When selling a home at Mueller, one of the people who has to sign off on the sale price is an independent appraiser – if your buyer has a loan. The appraiser comes along and gives a second opinion of value, notionally independent of buyer, seller and their agents.
Even if a buyer agrees to pay $460,000 for your home with an 80% loan, if the buyer’s lender believes the home is worth only $440,000, the buyer will not be able to borrow 80% of $460,000, only 80% of $440,000. To continue with the sale at the original contract price, the buyer would have to add an additional $16,000 in cash to the purchase. While this is a possibility, if a buyer suddenly finds out that the home they thought was worth $460,000 is worth less to an appraiser, they might not be inclined to pay the original price, even if they have the additional $16,000.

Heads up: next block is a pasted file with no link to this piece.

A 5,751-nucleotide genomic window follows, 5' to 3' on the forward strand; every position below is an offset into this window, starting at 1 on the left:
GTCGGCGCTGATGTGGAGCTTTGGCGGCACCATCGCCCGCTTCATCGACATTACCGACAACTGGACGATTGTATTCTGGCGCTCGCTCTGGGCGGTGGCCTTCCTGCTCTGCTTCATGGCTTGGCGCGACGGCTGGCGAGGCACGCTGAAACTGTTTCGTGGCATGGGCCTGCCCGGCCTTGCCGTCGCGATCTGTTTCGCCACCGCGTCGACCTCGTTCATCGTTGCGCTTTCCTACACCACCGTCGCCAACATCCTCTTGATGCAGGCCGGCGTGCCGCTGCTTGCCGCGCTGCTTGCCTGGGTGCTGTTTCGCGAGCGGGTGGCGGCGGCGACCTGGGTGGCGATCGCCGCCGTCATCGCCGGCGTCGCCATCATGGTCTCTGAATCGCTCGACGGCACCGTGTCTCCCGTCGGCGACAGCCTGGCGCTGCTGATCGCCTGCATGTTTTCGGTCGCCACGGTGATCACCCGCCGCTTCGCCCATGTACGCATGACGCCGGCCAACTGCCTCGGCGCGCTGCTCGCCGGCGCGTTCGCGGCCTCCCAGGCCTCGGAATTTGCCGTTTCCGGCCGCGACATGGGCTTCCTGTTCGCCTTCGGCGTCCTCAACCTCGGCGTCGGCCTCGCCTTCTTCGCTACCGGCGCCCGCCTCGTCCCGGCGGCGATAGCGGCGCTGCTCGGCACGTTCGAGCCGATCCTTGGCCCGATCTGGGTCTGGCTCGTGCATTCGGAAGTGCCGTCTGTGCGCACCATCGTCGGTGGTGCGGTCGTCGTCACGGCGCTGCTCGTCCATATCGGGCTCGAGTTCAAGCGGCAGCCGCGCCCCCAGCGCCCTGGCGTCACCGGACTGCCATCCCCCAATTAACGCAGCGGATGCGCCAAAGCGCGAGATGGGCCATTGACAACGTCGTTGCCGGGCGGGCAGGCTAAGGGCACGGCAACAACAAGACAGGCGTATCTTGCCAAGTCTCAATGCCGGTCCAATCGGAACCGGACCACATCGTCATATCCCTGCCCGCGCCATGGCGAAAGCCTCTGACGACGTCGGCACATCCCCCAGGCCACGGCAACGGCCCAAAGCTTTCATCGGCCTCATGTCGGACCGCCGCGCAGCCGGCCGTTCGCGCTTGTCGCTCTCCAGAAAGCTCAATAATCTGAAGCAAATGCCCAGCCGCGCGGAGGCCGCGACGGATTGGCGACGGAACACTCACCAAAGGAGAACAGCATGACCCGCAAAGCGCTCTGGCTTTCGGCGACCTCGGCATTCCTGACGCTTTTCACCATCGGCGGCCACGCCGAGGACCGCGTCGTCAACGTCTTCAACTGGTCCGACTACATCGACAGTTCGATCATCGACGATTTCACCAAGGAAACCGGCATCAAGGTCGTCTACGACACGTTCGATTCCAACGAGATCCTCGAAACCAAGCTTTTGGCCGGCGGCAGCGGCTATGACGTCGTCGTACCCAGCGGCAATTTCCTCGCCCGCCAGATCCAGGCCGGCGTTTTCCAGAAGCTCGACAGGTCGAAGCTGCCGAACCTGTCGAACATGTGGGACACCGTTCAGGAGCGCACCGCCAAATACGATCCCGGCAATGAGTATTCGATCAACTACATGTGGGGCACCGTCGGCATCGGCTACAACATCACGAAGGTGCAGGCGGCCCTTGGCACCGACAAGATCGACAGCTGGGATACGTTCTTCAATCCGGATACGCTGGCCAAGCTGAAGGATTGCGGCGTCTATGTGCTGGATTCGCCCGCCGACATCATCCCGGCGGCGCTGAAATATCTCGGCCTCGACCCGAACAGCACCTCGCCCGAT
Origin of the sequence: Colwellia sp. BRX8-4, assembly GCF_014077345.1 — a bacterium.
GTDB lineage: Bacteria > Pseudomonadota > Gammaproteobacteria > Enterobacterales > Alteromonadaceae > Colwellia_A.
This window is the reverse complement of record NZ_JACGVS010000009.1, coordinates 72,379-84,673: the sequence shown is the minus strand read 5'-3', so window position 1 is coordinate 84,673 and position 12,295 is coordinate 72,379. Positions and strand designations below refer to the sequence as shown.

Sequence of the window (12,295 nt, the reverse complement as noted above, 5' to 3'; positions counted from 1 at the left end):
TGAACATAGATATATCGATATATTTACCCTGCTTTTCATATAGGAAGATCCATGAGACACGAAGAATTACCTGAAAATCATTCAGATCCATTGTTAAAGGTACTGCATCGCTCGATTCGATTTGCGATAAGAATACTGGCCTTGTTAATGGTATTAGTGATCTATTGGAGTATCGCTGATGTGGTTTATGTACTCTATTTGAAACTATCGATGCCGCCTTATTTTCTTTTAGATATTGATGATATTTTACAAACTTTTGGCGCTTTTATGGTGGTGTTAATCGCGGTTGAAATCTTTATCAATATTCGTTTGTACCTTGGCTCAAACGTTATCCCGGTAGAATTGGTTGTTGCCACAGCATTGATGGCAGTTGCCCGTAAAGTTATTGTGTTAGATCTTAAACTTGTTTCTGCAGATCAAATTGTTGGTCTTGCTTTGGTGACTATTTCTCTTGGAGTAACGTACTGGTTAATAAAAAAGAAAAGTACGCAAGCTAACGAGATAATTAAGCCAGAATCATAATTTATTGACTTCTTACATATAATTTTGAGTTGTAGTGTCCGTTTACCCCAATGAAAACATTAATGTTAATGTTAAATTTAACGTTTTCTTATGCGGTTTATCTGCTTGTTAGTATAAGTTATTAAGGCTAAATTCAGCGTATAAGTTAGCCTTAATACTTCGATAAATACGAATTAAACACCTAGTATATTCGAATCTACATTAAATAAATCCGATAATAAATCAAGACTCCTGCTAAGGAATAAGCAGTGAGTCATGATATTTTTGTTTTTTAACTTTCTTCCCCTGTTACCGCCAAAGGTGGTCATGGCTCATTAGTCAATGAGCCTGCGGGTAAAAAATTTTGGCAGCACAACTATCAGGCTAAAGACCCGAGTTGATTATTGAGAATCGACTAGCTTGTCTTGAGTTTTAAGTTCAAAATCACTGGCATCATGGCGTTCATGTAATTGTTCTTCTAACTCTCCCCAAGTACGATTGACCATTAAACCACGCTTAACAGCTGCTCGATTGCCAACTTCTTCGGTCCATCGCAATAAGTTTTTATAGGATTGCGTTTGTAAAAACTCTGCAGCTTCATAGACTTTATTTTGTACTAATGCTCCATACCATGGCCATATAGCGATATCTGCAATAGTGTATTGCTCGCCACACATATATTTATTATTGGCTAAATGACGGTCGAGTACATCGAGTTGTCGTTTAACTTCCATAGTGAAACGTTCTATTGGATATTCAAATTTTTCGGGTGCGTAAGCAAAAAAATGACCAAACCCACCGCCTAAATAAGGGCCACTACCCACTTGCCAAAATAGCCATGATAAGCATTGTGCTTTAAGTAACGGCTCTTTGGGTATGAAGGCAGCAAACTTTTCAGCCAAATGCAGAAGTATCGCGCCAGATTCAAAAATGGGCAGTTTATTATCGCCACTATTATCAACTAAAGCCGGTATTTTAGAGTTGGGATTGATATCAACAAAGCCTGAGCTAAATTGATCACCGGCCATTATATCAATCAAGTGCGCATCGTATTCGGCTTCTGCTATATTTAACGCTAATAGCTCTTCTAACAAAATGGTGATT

So how does this pan out in Mueller? I took a look at homes that sold on the MLS in the last 12 months, and excluded the affordable homes (which can’t be bought entirely by cash as there are equity limits on the program).
Of 32 sales, 6 were cash purchases – over a quarter. And this spanned the price points from the $300,000 range to the $700,000 price point. For these sellers, appraisals were not necessarily a concern – with no lender an appraisal is not required (though still a possibility).
As a seller, should you bank on a cash sale? Not really – you could take what one client described as a “Hail Mary Pass” and launch your home into the market with a small (in this case around 25%) chance of success, but I wouldn’t recommend it. Cash buyers are not known for paying above market value for homes, so it’s prudent to assume a buyer will need financing, and price accordingly.